Skip to main content

Steelers' Chuck Noll, coach with the most Super Bowl rings, dead at 82

By Ben Brumfield and Kevin Conlon, CNN
June 15, 2014 -- Updated 1827 GMT (0227 HKT)
STORY HIGHLIGHTS
  • NEW: "I'm proud to have played for him," says Hall of Fame quarterback Terry Bradshaw
  • Chuck Noll, who coached the Pittsburgh Steelers from 1969 to 1991, dies at 82
  • The Steelers were a perennial NFL doormat until Noll took over as head coach
  • NEW: "Noll never got the credit he deserved" says Don Shula

(CNN) -- He picked up the Pittsburgh Steelers from the bottom of the pile, and when he finished with them, they had become a fearsome powerhouse. Chuck Noll, the man who led his team to four Super Bowl victories -- the most by any head coach -- died late Friday. He was 82.

Family was by his side when Noll passed away of natural causes at his home in Sewickley, Pennsylvania, just outside of Pittsburgh, the Allegheny County medical examiner's office said. He had suffered from Alzheimer's and heart disease.

His Super Bowl triumphs are the tip of the iceberg of the winning legacy Noll left behind.

Click through to see people who passed away in 2014. Click through to see people who passed away in 2014.
People we lost in 2014
HIDE CAPTION
<<
<
1
2
3
4
5
6
7
8
9
10
11
12
13
14
15
16
17
18
19
20
>
>>
Photos: People we lost in 2014 Photos: People we lost in 2014

When he took over the helm of the Steelers in 1969, the team had not won a single title in nearly 40 years, according to the Pro Football Hall of Fame, which inducted Noll into its Canton, Ohio, shrine in 1993.

During his first year as head coach, the team floundered to a season close of just one win and 13 losses. But Noll homed in on the yearly draft of college players and used his savvy to assemble the gritty, talented nucleus of what would become a dynasty.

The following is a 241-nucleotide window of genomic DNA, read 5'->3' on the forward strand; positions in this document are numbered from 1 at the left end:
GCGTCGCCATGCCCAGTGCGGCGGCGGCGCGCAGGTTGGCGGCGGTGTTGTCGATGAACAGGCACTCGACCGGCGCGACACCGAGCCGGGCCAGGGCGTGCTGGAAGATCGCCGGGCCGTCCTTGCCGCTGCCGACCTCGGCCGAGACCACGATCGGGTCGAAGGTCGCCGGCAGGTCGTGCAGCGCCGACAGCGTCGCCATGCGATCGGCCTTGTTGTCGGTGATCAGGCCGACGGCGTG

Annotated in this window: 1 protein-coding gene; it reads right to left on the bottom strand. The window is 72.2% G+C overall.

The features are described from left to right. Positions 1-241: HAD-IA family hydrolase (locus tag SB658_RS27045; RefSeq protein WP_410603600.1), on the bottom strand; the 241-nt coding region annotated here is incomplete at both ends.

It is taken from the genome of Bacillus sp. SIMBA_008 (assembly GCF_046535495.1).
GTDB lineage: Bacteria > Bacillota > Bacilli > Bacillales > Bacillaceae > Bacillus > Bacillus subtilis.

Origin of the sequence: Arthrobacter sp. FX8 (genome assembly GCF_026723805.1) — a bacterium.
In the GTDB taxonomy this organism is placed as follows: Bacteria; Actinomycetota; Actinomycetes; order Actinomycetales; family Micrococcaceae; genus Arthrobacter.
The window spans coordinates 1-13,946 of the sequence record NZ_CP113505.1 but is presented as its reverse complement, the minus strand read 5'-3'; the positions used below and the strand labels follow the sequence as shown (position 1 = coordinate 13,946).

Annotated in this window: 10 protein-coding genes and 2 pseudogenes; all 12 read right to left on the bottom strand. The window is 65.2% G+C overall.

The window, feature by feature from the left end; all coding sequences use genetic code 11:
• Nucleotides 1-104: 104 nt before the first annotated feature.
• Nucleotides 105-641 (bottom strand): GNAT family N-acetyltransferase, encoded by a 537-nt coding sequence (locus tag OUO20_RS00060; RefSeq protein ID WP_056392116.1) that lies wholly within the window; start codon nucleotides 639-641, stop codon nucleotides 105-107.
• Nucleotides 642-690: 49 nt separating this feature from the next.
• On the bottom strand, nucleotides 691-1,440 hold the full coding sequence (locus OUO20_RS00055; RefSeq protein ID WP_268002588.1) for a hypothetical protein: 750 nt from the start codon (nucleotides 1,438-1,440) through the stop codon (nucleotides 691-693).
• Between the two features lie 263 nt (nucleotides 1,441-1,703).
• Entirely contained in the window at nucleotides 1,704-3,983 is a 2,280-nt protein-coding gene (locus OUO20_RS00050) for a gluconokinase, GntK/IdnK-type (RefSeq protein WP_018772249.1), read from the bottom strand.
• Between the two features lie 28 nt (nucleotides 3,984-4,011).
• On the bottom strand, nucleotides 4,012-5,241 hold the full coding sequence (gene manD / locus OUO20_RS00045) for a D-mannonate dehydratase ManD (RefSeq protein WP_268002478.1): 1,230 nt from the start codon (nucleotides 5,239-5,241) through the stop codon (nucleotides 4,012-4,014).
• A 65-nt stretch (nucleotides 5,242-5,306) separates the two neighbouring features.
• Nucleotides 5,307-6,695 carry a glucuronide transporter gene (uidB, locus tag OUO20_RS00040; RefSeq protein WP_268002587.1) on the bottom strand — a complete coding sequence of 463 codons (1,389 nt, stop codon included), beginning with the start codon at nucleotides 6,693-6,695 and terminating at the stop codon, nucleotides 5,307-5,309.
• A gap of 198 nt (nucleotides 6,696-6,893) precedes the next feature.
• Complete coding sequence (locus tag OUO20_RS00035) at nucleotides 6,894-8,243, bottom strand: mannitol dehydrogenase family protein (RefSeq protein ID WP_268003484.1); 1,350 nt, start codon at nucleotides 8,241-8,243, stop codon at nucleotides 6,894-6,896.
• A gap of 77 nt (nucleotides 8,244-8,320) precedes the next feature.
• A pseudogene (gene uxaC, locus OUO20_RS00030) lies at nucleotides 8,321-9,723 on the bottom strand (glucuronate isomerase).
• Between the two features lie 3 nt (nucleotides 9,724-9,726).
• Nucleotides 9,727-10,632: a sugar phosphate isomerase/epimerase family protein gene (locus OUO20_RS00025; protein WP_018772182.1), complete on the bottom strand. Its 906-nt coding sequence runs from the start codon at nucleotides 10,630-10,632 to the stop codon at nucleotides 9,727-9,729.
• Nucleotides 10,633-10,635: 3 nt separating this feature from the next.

By 1972, the Steelers' fortunes turned, when they won their first-ever division title, the AFC Central. They went on to win eight more during Noll's stint of 23 seasons, which ended in 1991 with an overall record of 209 wins, 156 losses and one tie.

The Noll era spawned one Steeler Hall of Fame player after another, such as quarterback Terry Bradshaw; "Mean" Joe Greene, who anchored the "Steel Curtain" defensive line; center Mike Webster, linebackers Jack Ham and Jack Lambert; receivers Lynn Swann and John Stallworth; and running back Franco Harris, whose career rushing yards rank 13th in NFL history.

Steeler greats mourn their former coach

"I had a great amount of fear for him," Bradshaw said Saturday. "He's kind of like a father from whom you want approval and you don't quite get it." For Bradshaw, who had a stormy relationship with Noll, that fear amounted to respect. "I'm proud to have played for him. It was a great honor."

"Chuck was just the ultimate leader," said Greene, who played his entire career for Noll. "He had truth and belief in what he was saying, and over time all of those things he said were validated, the things about winning football games and being a solid citizen."

"I am a little shocked by this, and sad," added Harris. "These are times when we reflect on all the great memories and the great times that we had. And there's no doubt that these memories that we had, probably people consider them the best of times in pro football."

Four Super Bowls in six years

Noll began his pro football career in the 1950s, playing as a guard and linebacker for the Cleveland Browns. After his playing career he became an assistant coach with the Los Angeles Chargers (later the San Diego Chargers).

He was the defensive coordinator in 1968 for the seemingly invincible Baltimore Colts. Despite a season that ended in a Super Bowl loss to the New York Jets, the Colts' defense gave up only 144 points. It was Baltimore head coach Don Shula who recommended him for the Pittsburgh job.